On his mother's side he was the descendant of distinguished military men, known in Scotch history as the McDonalds, who were Lords of the Isles, some of whom, in the Crimea, were also cut down in the flower of their youth. The Rev David Hennessey is the author of The Outlaw and other work of fiction, and is also Sunday School Convenor for the Congregational Union of Australia and New Zealand. He was stationed in Queensland for some time. Another of his sons, now in France, served with Botha in Africa."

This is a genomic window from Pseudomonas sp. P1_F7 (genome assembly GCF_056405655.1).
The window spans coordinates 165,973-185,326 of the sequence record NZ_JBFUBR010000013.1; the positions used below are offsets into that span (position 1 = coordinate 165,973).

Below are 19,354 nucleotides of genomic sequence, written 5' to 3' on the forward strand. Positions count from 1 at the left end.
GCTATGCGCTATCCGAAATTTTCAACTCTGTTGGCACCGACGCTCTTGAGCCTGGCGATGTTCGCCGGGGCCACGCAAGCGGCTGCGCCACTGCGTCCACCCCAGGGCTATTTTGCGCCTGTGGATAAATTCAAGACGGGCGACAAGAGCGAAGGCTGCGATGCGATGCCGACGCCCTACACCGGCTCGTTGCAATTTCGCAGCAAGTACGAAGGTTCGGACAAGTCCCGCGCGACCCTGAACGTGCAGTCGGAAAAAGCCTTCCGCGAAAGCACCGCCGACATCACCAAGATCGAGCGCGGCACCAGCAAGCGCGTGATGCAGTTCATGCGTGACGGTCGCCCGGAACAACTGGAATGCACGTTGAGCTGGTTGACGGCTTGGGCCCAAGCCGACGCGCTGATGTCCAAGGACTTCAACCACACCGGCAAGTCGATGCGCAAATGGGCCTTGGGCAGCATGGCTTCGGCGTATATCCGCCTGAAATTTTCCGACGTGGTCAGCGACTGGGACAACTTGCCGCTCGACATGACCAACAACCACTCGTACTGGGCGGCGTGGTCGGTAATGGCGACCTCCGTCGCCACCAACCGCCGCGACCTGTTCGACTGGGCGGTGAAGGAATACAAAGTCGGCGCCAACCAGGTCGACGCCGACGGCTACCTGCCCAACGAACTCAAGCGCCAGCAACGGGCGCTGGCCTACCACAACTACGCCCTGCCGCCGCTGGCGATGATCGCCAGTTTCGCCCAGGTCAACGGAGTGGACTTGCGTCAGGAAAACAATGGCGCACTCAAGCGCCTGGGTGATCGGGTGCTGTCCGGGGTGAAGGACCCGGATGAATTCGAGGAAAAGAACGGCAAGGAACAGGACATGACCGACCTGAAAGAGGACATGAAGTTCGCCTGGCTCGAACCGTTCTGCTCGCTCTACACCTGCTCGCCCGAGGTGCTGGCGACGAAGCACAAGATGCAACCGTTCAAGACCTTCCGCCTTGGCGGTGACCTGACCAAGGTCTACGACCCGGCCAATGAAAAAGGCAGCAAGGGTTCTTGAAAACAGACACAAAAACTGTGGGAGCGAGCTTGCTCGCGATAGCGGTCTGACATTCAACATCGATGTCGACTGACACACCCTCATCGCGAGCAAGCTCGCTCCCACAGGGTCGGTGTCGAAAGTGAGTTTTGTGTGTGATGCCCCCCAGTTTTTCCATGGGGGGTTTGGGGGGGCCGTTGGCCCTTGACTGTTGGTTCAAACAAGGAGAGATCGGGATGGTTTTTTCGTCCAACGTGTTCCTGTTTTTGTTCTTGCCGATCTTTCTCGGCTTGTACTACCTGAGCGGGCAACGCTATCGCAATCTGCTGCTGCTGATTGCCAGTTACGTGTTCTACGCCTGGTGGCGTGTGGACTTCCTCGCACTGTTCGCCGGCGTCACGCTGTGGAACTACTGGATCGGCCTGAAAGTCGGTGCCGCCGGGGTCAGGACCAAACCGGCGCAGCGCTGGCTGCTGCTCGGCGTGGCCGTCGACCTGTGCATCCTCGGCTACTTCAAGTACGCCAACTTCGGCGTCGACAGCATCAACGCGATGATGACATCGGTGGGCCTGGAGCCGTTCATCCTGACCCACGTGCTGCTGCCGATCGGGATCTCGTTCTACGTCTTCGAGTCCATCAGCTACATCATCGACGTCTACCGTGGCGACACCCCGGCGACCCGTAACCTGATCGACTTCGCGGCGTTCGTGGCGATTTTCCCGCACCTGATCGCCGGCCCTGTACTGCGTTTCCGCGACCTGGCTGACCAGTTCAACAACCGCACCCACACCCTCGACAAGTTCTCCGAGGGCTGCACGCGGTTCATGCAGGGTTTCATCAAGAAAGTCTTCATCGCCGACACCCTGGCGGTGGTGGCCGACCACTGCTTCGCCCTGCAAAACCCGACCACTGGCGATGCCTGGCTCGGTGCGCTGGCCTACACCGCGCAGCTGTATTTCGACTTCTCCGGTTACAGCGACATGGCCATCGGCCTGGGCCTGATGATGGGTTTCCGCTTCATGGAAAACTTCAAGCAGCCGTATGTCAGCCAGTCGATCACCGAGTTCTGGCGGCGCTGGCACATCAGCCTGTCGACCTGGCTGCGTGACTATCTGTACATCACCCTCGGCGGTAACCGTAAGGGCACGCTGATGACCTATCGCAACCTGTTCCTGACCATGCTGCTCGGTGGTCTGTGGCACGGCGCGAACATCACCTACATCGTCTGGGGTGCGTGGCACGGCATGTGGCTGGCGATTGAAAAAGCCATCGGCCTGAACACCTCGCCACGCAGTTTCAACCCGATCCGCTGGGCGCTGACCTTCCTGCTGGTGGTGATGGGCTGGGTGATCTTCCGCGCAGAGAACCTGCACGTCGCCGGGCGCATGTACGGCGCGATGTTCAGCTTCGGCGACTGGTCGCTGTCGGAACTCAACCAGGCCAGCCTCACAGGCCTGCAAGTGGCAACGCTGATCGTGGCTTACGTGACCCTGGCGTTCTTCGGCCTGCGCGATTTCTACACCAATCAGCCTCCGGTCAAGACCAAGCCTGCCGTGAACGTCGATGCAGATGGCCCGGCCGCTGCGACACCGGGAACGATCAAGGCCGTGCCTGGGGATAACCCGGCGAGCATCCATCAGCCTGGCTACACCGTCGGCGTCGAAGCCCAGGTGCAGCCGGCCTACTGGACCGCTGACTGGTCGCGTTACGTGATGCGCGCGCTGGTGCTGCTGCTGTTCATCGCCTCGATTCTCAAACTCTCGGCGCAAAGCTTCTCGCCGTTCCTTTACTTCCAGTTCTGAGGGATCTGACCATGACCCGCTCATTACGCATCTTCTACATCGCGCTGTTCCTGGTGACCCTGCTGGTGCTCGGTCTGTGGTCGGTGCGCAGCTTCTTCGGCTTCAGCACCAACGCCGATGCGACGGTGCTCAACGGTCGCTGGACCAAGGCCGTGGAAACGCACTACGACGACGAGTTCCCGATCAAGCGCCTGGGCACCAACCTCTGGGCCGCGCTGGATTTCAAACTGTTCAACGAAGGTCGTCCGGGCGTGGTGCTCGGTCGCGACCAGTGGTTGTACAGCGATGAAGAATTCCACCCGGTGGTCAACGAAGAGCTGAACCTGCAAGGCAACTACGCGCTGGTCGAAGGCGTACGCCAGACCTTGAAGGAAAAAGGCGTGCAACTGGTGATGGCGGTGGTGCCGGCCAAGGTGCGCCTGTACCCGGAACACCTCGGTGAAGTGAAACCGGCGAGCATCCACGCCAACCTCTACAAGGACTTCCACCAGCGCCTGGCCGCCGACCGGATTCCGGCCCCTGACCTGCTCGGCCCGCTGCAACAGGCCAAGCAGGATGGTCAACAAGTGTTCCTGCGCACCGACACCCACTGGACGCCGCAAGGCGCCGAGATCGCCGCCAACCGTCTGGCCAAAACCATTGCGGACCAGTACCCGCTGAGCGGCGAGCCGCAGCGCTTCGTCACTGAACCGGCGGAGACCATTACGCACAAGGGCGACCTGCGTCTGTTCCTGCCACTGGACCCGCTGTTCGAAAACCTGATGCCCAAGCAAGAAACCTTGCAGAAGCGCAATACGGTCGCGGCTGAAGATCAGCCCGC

Wynnum, you who at the dawn of your youth and a life full of promise paid the supreme sacrifice, I would like, from the bottom of my heart and with deep respect to say thank you for all that you have done and gave for us. Young and courageous, you have without any hesitation and valiantly answered the call of duty under the Australian sun and under the banner of humanity to join the ranks of a whole nation, of a whole generation that stood courageously to defend the universal values of peace and freedom.In united ranks, smiles on their faces, with faith and confidence, they left the warmth and love of their homes, families and friends and together they walked to help the people of France and their brothers in arms, their eyes and their hearts full of determination, they moved forward with conviction and bravery towards the battlefields of the Somme, towards their destinies and side by side, in the trenches, they showed admirable courage, an incredible spirit of camaraderie in the face of difficulties and despite the horrors of war, they fought with exceptional dedication.All under the same uniform, they fought together in the same terrible conditions, in the mud, in the cold, in the water and the blood, they served and fought for the same causes under rains of bullets which did not make distinction and who mowed down, under the incessant fire of machine guns, millions of young men who fell among the fields of poppies, men full of will, hope and life who, after a last act of courage, collapsed in barbed wire, weapons in hand and whose blood flooded the battlefields of the Somme, men led by courageous officers like you Wynnum and who were sadly among the first to fall, leading their men courageously and fearlessly through the no man's land.Brave among the bravest and facing death, they moved forward under rains of shells, meter by meter at the cost of terrible losses under storms of fire and steel, in furious hand-to-hand combat, bayonets forward in attacks as brave as they were murderous in which so many lives were lost in bloodbaths. Under clouds of poisoned gas, the war tried to steal the humanity of these young men who lived day and night in the fury of a world at war which became more and more murderous and many kept forever the traces and the sufferings that they lived in their thoughts, many men never returned home but those who returned faced another war that remained forever in their thoughts, in their nightmares that haunted them.all these men without exception were real heroes, all did not receive medals but all served and fought with the same bravery and all showed acts of courage and many today rest in peace in the flowery and serene cemeteries of the Somme, in the silence that only the birds come to disturb.Side by side, united as they were in life and on the battlefields, they stand proudly between the rows of their graves, in silence, their eyes turned towards us who are gathered around them to honor their memory, we hold in our hands the flame of Remembrance, of their legacy, a torch that I would always carry high and proud to shed light on the history of these men so that for eternity, their names and their faces will never be forgotten and so that in the love of our hearts and the tenderness of our grateful thoughts, they never cease to live.My admiration, my respect, my gratitude will always belong to them and I will always watch over them with the same devotion with which they served and gave their lives and did so much for France, a country, which will be, now and forever theirs and will be forever, each of them, my heroes, my boys of the somme.Thank you so much wynnum, for everything we will never forget you.At the going down of the sun and in the morning,we will remember him,we will remember them.